But do the laws of Christ mention homosexuality or was that added on by Paul? If there are no quotes by the (supposed) Christ on the issue then why should we consider such?
    Zionism is racism as defined by the UN, Israel by every dirty means available steals land and water, kill Palestinian freedom fighters and civilians, and operates an apartheid system to drive more Palestinians off their land

  10. #460
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    Quote Originally Posted by antichrist View Post
    But do the laws of Christ mention homosexuality or was that added on by Paul? If there are no quotes by the (supposed) Christ on the issue then why should we consider such?
    Apparently the law of Moses was not, as it were, set in stone.

    Last edited by road runner; 25-05-2019 at 01:24 PM.
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  11. #461
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    If same-sex attraction is not the product of biology, then there are a lot of very strange results from genetic studies:
    Let’s get some facts and perspective on the issue. Evidence from independent research groups who studied twins shows that genetic factors explain about 25-30% of the differences between people in sexual orientation (heterosexual, gay, lesbian, and bisexual). Twin studies are a first look into the genetics of a trait and tell us that there are such things as “genes for sexual orientation” (I hate the phrase “gay gene”). Three gene finding studies showed that gay brothers share genetic markers on the X chromosome; the most recent study also found shared markers on chromosome 8. This latest research overcomes the problems of three prior studies which did not find the same results.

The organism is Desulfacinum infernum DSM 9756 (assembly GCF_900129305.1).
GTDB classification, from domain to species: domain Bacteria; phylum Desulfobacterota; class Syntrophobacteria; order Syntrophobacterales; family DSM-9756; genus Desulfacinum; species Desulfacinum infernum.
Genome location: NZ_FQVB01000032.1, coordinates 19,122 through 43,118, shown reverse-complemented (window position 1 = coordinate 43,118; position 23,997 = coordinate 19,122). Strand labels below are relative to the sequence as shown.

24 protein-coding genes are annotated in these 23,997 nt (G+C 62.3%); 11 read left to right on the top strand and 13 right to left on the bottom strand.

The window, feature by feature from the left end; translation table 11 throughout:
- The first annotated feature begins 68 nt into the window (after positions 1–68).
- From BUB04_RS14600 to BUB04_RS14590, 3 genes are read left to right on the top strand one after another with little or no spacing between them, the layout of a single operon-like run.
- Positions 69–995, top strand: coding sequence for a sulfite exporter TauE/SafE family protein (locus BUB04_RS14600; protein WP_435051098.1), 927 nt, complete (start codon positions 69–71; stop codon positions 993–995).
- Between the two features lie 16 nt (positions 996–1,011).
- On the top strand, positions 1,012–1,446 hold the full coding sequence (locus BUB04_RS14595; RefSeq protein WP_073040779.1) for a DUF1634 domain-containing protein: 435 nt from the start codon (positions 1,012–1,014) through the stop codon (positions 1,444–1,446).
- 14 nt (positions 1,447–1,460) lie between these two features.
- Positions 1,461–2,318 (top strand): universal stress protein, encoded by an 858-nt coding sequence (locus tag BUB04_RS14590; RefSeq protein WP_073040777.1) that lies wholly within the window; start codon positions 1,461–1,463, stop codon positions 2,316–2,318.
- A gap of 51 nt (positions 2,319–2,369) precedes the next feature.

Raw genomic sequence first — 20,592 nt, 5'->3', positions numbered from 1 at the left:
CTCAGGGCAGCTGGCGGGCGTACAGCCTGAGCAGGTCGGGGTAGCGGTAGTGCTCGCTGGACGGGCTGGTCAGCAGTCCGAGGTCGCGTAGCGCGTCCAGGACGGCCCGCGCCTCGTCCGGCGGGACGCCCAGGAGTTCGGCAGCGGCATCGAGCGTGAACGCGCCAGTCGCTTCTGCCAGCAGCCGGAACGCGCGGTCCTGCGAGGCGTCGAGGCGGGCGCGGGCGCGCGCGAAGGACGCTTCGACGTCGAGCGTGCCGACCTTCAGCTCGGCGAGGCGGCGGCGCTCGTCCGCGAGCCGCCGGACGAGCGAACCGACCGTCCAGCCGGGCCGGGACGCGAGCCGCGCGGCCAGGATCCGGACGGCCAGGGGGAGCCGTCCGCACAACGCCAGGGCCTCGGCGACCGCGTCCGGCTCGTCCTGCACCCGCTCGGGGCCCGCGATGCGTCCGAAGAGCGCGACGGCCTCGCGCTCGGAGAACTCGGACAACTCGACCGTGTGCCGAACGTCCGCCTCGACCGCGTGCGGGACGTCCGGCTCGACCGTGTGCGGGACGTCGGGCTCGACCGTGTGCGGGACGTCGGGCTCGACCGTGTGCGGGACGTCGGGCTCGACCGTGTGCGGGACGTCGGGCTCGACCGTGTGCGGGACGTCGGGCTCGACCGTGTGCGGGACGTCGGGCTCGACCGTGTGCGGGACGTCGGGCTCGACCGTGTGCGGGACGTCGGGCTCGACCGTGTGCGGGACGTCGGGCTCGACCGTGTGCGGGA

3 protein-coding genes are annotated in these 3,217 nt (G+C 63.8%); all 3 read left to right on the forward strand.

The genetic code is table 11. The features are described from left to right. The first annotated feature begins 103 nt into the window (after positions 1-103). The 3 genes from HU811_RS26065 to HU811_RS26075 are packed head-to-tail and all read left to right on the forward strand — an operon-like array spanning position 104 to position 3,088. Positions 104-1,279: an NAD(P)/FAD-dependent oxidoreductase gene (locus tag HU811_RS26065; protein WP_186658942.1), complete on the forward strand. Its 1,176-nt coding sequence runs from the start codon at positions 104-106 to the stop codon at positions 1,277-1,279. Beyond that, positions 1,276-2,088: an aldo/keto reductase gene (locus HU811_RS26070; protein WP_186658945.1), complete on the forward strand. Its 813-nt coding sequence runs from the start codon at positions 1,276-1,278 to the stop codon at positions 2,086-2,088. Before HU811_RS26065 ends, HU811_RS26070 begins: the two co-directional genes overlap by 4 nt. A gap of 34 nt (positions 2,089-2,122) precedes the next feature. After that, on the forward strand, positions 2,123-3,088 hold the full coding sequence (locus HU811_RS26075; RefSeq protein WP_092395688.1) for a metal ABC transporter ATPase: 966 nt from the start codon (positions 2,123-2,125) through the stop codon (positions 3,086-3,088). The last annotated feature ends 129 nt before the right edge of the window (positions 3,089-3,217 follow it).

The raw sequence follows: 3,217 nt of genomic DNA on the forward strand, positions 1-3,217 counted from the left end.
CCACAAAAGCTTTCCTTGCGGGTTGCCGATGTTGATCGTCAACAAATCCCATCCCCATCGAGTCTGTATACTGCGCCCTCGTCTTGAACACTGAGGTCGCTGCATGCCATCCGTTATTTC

Of course, environmental factors do interact with genetics. But there is no strong evidence that I'm aware of against a biological origin for same-sex attraction.

    Condemning people to hell for being 'fornicators' and urging them to repent is one thing. But Folau also included a separate condemnation of homosexuals, implying that even homosexual children are condemned to hell. What sin are they supposed to be repenting?

  12. #462
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    Folau’s faith compelled him to shout a warning: repent

    Tone deaf to the electorate Bill Shorten came down on the wrong side of this debate in the election campaign. Ignoring section 116 of the Constitution, which says there shall be no religious test for public office, Shorten demanded to know where Scott Morrison stood on the “gays/hell” issue. This blunder won him no friends (apart from the inner-city crowd, who were already on his side).

    For Rugby Australia this is a lose-lose debate. The religious test they applied to Folau’s employment looked so unfair to him that he bypassed their internal appeal process as pointless and announced his intention to test them in the courts. So Rugby Australia now will either lose the court battle or lose its major sponsor. It has already lost its best player.

    This is no storm in a tea cup: this is central to Australia’s character as a nation and raises three questions:
    ● Why should there be penalties for defending classical Christianity?
    ● Why do the rights of one group trump all other rights?
    ● What is the actual content of the view he is defending?

  13. #463